How To Conduct Radon Testing In Homes?
Radon testing in homes is becoming commonplace, especially during real estate transactions. When buying a home, it is important to know if dangerous levels of radon have accumulated, for your own safety and also because excessive radon could be indicative of underlying flaws in the foundation.
All homes new and old should undergo radon testing. In houses more than twenty years old, it is important to check for cracks in concrete and mortar as well as open sump pump pits and open drains. Homes fifty years and older may have been built with partially finished basements or dirt floors down below, and this issue must be addressed as soon as possible.
The raw soil of a dirt floor has absolutely no barrier to prevent the release of radon gas into the air, and since most basements such as these were not well ventilated, the radon has no place to go. Homes with unfinished basements or dirt cellars are prime candidates for excessively high radon levels, and they can be seriously endangering the health of the occupants.
A radon test is simple and inexpensive, and can be performed by the homeowner, or by a company that specializes in radon testing in homes. The most inexpensive way to test a home for radon gas is the use of a passive radon test. Passive methods of testing involve placing a test device in a room for a specified number of days, weeks or months, then sending it to a lab to be analyzed.
Most passive radon test devices can be purchased at hardware or home supply stores, or from many online stores. For short-term testing, charcoal canister and charcoal liquid scintillation tests can be performed over a span of a few days before sending them for analysis. These devices work by collecting radon as it adheres to the charcoal. The laboratory measures the amount of radon collected by the device to determine the average amount of radon present in the home. Although short-term devices can give a quick picture of the presence of radon gas, experts recommend the long-term methods for more accurate results.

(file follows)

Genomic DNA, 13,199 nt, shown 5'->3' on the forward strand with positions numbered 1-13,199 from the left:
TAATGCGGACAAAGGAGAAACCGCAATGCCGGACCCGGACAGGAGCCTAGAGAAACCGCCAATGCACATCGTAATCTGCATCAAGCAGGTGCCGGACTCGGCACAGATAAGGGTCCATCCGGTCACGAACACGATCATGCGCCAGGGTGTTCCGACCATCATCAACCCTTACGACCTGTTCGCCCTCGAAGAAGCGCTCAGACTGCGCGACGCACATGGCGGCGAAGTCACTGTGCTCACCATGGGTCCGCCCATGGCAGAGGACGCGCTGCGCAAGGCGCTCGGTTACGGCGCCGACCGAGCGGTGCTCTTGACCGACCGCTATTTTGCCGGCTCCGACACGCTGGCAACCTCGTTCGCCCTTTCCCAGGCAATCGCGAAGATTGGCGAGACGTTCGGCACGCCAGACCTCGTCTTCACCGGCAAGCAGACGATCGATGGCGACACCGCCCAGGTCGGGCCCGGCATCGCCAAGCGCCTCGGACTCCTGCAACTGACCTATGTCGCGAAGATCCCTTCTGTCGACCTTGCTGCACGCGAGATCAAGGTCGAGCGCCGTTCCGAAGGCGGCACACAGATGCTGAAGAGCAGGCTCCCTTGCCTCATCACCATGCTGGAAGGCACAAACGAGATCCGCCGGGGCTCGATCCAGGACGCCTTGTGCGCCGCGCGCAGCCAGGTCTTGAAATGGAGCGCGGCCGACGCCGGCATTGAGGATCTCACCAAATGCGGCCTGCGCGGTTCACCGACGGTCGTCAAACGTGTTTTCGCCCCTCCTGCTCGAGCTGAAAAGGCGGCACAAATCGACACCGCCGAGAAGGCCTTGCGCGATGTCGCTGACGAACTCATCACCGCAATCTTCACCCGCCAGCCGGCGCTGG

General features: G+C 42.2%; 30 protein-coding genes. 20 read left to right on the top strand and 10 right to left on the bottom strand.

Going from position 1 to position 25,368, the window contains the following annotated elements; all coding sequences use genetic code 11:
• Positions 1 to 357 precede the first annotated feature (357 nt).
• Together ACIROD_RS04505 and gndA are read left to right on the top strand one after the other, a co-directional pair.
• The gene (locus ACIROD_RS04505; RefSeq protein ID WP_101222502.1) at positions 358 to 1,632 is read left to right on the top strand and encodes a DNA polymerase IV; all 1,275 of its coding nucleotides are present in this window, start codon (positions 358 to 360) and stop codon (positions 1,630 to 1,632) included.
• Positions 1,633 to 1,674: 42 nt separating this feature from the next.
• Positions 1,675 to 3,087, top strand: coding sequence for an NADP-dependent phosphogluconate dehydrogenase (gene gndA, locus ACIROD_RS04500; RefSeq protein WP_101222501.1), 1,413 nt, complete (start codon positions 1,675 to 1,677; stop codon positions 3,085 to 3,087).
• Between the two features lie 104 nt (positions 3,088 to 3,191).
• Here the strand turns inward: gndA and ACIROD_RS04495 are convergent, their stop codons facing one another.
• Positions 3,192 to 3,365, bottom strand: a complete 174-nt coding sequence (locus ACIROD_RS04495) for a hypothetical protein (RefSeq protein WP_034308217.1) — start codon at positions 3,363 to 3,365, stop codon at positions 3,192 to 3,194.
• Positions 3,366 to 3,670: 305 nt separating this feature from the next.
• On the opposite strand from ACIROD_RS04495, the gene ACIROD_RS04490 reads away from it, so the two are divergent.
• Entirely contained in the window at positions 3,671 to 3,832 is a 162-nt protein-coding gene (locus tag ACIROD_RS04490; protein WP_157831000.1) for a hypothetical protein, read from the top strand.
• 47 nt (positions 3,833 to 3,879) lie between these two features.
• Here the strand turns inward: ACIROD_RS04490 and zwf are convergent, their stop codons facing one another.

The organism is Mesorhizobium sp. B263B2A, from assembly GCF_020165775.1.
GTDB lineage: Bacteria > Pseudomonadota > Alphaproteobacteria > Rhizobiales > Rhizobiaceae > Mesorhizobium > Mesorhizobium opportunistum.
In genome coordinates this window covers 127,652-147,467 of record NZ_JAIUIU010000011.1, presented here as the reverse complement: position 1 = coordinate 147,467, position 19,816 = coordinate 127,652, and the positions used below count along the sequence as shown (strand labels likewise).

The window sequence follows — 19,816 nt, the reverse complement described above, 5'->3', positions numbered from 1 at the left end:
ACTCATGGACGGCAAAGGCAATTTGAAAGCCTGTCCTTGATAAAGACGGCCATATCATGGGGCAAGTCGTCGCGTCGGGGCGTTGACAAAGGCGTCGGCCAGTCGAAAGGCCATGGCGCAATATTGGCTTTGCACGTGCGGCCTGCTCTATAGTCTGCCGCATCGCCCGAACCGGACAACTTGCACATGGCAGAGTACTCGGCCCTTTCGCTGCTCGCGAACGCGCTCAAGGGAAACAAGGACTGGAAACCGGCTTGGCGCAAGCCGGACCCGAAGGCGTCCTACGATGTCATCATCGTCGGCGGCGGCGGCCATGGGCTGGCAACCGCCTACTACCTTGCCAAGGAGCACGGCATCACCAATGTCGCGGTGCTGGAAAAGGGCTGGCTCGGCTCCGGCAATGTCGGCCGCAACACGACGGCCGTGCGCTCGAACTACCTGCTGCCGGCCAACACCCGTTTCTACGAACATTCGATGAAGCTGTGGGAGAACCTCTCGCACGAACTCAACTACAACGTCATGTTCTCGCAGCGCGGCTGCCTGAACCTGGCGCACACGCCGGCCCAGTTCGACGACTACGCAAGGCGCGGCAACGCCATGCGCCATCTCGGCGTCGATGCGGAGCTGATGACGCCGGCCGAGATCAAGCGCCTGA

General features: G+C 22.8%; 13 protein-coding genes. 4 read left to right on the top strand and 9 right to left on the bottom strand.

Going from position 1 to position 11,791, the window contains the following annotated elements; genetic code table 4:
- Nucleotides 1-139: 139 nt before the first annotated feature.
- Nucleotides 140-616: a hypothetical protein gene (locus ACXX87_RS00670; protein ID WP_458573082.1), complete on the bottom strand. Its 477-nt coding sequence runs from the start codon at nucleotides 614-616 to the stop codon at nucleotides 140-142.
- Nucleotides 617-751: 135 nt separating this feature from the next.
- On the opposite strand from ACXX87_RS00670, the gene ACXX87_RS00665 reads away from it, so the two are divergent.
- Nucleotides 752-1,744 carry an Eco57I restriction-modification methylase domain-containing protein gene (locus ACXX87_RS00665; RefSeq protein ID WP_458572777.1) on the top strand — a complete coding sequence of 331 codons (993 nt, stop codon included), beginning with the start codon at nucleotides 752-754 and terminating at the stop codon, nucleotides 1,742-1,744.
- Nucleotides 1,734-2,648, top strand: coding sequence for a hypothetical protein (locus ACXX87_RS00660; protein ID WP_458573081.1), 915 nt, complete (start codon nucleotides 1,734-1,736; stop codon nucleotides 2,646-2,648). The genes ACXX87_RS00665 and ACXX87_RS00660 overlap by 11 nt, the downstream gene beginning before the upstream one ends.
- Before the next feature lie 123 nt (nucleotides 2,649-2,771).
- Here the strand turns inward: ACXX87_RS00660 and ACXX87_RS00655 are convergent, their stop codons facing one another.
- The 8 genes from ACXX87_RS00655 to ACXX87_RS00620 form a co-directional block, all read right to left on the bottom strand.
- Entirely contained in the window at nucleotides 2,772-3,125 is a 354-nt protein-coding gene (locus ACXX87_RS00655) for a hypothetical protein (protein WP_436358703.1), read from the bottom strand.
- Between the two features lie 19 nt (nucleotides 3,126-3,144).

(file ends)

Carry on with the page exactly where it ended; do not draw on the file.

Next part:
A long term testing device such as the alpha track detector is typically left in place for several months, and sometimes up to a year. The device consists of a small container that has a piece of special plastic film inside that records alpha tracks left by radon particles in the air.
Another passive device that can be used for both short and long term is the electret ion chamber. This device can be used for as little as a week or for as long as a year, and it is not available in hardware stores, but must be purchased from a laboratory.
For radon testing in homes that requires more immediate results, a digital monitor yields fast results and shows a continuous display of radon levels. A digital radon tester has the advantage of being usable in every room of the house instead of just one, and provides constant information without having to be analyzed.
To read more about related topics, please follow these links:
What Is Radon Poisoning?
What Are The Common Radon Mitigation Supplies?
Can Radon Gas In Homes Be Dangerous?
What Are The Different Types Of Radon Gas Detector?
Why Do People Buy Home Radon Test Kits?
Why Might A Digital Radon Gas Detector Be The Choice For You?